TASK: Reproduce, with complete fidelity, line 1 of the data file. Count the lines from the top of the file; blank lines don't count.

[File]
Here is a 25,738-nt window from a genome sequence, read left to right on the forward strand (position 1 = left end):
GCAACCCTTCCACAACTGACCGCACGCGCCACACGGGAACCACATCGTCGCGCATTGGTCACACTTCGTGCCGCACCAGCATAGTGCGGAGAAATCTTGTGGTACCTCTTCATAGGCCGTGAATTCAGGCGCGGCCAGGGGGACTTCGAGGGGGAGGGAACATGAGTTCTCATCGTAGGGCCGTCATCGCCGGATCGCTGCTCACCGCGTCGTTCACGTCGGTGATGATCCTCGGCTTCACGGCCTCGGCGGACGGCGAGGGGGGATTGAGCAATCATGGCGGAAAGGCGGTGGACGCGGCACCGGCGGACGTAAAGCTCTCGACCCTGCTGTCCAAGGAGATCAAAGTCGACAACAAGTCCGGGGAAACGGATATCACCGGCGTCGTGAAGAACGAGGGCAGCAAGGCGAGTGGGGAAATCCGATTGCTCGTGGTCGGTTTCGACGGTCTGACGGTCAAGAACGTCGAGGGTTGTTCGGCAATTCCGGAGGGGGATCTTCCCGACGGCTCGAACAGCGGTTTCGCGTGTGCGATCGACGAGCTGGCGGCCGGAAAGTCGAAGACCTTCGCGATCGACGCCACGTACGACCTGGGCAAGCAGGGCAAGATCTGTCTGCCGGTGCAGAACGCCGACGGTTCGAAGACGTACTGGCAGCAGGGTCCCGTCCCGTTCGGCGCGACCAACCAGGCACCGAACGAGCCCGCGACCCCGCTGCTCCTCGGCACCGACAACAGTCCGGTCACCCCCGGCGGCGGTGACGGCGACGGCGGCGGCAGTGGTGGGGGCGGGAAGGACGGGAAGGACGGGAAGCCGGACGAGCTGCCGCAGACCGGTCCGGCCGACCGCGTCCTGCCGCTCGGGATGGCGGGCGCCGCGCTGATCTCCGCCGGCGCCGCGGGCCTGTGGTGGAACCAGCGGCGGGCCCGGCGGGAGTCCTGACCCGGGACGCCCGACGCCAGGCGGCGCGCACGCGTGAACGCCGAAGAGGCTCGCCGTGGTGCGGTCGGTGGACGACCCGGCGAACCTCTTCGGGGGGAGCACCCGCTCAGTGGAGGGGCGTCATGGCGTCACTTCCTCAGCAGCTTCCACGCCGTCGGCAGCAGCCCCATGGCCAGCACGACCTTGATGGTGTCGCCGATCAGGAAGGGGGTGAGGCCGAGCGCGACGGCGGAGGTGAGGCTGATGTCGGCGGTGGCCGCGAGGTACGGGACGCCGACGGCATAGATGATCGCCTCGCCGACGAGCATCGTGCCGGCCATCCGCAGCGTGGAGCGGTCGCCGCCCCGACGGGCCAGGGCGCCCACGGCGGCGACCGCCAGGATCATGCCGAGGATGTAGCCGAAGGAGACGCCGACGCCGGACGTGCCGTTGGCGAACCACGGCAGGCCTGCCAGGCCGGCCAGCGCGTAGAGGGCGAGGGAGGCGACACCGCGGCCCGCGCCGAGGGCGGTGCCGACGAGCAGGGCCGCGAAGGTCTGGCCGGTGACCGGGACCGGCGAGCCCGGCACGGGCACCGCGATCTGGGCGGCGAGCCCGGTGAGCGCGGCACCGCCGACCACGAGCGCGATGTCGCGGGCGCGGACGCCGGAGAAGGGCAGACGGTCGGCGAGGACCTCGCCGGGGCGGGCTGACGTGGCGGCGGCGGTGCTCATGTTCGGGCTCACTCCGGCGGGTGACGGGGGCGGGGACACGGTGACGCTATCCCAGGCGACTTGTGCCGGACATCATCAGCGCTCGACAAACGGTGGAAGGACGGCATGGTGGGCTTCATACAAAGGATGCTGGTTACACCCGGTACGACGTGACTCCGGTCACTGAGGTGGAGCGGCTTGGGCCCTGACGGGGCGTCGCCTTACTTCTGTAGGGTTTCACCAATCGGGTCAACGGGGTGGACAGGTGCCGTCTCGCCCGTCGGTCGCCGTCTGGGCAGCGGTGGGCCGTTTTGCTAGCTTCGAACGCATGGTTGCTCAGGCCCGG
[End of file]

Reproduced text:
Here is a 25,738-nt window from a genome sequence, read left to right on the forward strand (position 1 = left end):